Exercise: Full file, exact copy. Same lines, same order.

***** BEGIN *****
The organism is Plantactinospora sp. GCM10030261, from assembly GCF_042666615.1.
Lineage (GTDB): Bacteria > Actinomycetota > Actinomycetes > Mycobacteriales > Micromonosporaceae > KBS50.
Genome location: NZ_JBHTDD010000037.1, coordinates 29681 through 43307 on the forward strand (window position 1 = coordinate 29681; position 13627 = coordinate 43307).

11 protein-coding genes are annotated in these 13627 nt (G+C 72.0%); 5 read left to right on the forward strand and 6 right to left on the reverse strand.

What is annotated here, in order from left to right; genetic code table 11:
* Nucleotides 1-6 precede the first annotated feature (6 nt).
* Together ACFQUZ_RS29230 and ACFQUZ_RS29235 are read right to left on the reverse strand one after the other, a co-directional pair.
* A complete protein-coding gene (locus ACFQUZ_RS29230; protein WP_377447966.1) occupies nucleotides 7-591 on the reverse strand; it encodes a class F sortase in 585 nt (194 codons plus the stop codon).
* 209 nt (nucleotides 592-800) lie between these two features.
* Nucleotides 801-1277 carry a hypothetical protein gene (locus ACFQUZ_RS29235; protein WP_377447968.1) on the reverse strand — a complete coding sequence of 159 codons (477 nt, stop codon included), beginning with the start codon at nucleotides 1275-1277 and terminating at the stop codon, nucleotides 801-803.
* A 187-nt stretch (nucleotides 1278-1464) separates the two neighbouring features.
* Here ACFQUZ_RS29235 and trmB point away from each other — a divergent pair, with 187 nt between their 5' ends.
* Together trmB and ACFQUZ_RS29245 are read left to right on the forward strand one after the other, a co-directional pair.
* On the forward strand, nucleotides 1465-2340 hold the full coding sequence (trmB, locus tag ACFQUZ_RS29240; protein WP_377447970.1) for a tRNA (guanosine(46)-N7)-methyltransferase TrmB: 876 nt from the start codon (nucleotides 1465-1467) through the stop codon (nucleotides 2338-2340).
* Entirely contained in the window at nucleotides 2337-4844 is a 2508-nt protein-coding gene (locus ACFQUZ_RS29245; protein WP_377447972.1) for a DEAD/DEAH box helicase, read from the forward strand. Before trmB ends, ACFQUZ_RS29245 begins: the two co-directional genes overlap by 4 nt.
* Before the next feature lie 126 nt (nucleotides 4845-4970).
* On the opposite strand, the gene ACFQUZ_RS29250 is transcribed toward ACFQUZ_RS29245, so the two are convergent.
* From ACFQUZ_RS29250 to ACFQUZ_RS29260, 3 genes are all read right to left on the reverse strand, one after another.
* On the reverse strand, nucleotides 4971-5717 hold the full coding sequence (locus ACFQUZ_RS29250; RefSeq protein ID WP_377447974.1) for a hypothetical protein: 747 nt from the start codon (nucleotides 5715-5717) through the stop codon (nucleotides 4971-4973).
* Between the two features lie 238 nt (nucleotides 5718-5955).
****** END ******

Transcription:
The organism is Plantactinospora sp. GCM10030261, from assembly GCF_042666615.1.
Lineage (GTDB): Bacteria > Actinomycetota > Actinomycetes > Mycobacteriales > Micromonosporaceae > KBS50.
Genome location: NZ_JBHTDD010000037.1, coordinates 29681 through 43307 on the forward strand (window position 1 = coordinate 29681; position 13627 = coordinate 43307).

11 protein-coding genes are annotated in these 13627 nt (G+C 72.0%); 5 read left to right on the forward strand and 6 right to left on the reverse strand.

What is annotated here, in order from left to right; genetic code table 11:
* Nucleotides 1-6 precede the first annotated feature (6 nt).
* Together ACFQUZ_RS29230 and ACFQUZ_RS29235 are read right to left on the reverse strand one after the other, a co-directional pair.
* A complete protein-coding gene (locus ACFQUZ_RS29230; protein WP_377447966.1) occupies nucleotides 7-591 on the reverse strand; it encodes a class F sortase in 585 nt (194 codons plus the stop codon).
* 209 nt (nucleotides 592-800) lie between these two features.
* Nucleotides 801-1277 carry a hypothetical protein gene (locus ACFQUZ_RS29235; protein WP_377447968.1) on the reverse strand — a complete coding sequence of 159 codons (477 nt, stop codon included), beginning with the start codon at nucleotides 1275-1277 and terminating at the stop codon, nucleotides 801-803.
* A 187-nt stretch (nucleotides 1278-1464) separates the two neighbouring features.
* Here ACFQUZ_RS29235 and trmB point away from each other — a divergent pair, with 187 nt between their 5' ends.
* Together trmB and ACFQUZ_RS29245 are read left to right on the forward strand one after the other, a co-directional pair.
* On the forward strand, nucleotides 1465-2340 hold the full coding sequence (trmB, locus tag ACFQUZ_RS29240; protein WP_377447970.1) for a tRNA (guanosine(46)-N7)-methyltransferase TrmB: 876 nt from the start codon (nucleotides 1465-1467) through the stop codon (nucleotides 2338-2340).
* Entirely contained in the window at nucleotides 2337-4844 is a 2508-nt protein-coding gene (locus ACFQUZ_RS29245; protein WP_377447972.1) for a DEAD/DEAH box helicase, read from the forward strand. Before trmB ends, ACFQUZ_RS29245 begins: the two co-directional genes overlap by 4 nt.
* Before the next feature lie 126 nt (nucleotides 4845-4970).
* On the opposite strand, the gene ACFQUZ_RS29250 is transcribed toward ACFQUZ_RS29245, so the two are convergent.
* From ACFQUZ_RS29250 to ACFQUZ_RS29260, 3 genes are all read right to left on the reverse strand, one after another.
* On the reverse strand, nucleotides 4971-5717 hold the full coding sequence (locus ACFQUZ_RS29250; RefSeq protein ID WP_377447974.1) for a hypothetical protein: 747 nt from the start codon (nucleotides 5715-5717) through the stop codon (nucleotides 4971-4973).
* Between the two features lie 238 nt (nucleotides 5718-5955).